Navya Nair
Navya Nair Image Credit: Supplied

After a gap of 10 years, award-winning Malayalam actress Navya Nair returns with her comeback film ‘Oruthee’, and her character lives up to the title which mean ‘a fire within’.

“Radhamani is not the kind of woman who takes things lying down. She knows how to push back when needed and has tremendous agency,” said Nair in Malayalam in an exclusive interview with Gulf News.

Nair recounts a scene in her new film where her children are down with a minor food poisoning attack after eating ‘appams’ (South Indian pancake) made from a store-bought batter in Kerala and her husband — who works in a Gulf country — calls her to reprimand her about not being ‘careful enough’. She had checked the expiry date of the batter on the package, but her husband isn’t convinced and wants her to be more vigilant as a mother.

“The moment he made the remark shaming me as a mother, I retort that I cannot send every batter that we buy to a lab to test and that he should just put the phone down and do his work without worrying about how she does things here. She’s not some damsel in distress who frets over her husband’s censure or cries in a corner. This is how most women of today react to such petty fights,” said Nair with a laugh.

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Malayalam actress Navya Nair returns with her comeback film ‘Oruthee’, and her character lives up to the title which mean ‘a fire within’. Image Credit: Supplied

In this emblematic scene, her character Radhamani shows that she’s not some ‘poor, meek’ woman who can be bullied by her loved ones.

Directed by VK Prakash and written by S Suresh Babu, the movie sees Nair plays a gainfully employed ticket conductor on a boat. Her husband works in a Gulf country and she’s a single parent in Kerala who meets her husband during his annual leave. But her ordinary life is interrupted and thrown out of gear by a series of unexpected events. Things spiral out of control and she finds herself frantically looking for solutions.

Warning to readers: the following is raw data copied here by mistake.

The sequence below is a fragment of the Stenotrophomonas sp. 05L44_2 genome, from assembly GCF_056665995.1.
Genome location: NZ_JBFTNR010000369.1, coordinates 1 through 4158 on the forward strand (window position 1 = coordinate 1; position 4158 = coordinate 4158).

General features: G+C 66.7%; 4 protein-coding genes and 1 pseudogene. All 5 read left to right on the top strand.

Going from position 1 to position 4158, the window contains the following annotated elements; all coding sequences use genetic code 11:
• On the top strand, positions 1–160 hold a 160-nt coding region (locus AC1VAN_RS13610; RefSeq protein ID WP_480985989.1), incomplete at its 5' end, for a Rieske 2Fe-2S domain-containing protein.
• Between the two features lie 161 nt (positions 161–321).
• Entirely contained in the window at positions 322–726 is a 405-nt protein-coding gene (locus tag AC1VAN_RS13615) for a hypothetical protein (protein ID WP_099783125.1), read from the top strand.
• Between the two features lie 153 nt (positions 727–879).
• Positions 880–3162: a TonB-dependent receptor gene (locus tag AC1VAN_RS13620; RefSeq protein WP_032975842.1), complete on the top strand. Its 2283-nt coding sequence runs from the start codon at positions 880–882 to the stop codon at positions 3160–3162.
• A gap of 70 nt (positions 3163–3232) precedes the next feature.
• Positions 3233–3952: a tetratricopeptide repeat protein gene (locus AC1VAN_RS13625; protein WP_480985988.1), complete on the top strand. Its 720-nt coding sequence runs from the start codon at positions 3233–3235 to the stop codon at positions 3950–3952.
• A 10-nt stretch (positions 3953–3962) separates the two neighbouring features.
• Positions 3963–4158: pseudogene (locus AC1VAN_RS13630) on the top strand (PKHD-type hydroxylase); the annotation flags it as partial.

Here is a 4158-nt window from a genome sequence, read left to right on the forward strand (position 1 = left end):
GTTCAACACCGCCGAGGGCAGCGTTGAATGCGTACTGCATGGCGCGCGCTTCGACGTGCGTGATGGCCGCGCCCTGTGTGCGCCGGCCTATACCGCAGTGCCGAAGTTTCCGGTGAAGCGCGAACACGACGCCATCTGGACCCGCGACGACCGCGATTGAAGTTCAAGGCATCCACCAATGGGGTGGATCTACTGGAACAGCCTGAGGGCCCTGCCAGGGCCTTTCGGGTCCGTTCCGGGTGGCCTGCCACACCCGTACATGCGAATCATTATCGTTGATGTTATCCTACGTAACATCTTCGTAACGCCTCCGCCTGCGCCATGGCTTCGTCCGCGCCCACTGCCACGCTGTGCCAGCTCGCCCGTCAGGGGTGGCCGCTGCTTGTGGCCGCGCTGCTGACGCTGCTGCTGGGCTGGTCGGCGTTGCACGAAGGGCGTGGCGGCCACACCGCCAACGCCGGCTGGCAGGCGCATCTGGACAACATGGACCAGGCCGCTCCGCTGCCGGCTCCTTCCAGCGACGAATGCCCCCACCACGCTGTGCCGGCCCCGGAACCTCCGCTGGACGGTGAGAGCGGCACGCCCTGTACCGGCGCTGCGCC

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“Radhamani belongs to an ordinary, middle-class family. The film propels her to explore her strength and in those moments she realises the fire burning within herself, which means ‘oruthee’. Through this film, you get to see the helplessness and vulnerabilities that plague every woman, especially, the poor ones out there,” said Nair. Her comeback role gave her a lot of scope to emote and express.

Nair’s last release was in 2012 with director Shyju Anthikad’s ‘Onnu Nammude Veedu’, while she made her debut in 2001 with Dileep-starrer ‘Ishtam’. But it was ‘Nandanam’, a movie released in 2002, that put her on the map. In the hit romance, also starring Prithviraj, Nair played a charming house-help who falls in love with her beloved employer’s grandson. The movie, in which she play Balamani, was a touching portrait on class divides and how love or passion knows no economic divides. But she has come a long way since that film. In 2022, her character is a far cry from the hapless and tears-prone Balamani. In ‘Oruthee’, her character is feisty, fierce, and won’t tolerate being pushed to a corner.

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“In ‘Oruthee’, you also get to witness a lone woman’s struggle and helplessness. The issues that plague her also plagues every middle-class Indian woman … It shows the helplessness of a woman who’s economically disadvantaged is made to feel when she hits an unexpected crisis in her life.”

Although Nair doesn’t want to give the plot of the film away, she says that a scene from the trailer where she exclaims that she has no clue why and what’s happening around her sums up her character’s life and trying circumstances. The trailer indicates that Radhamani is in some sort of trouble and is racing against time to make sense of how her life is coming undone. A scene in which she goes to a police station seeking help is heavy with frustration and fear. Many men around her dismiss her callously.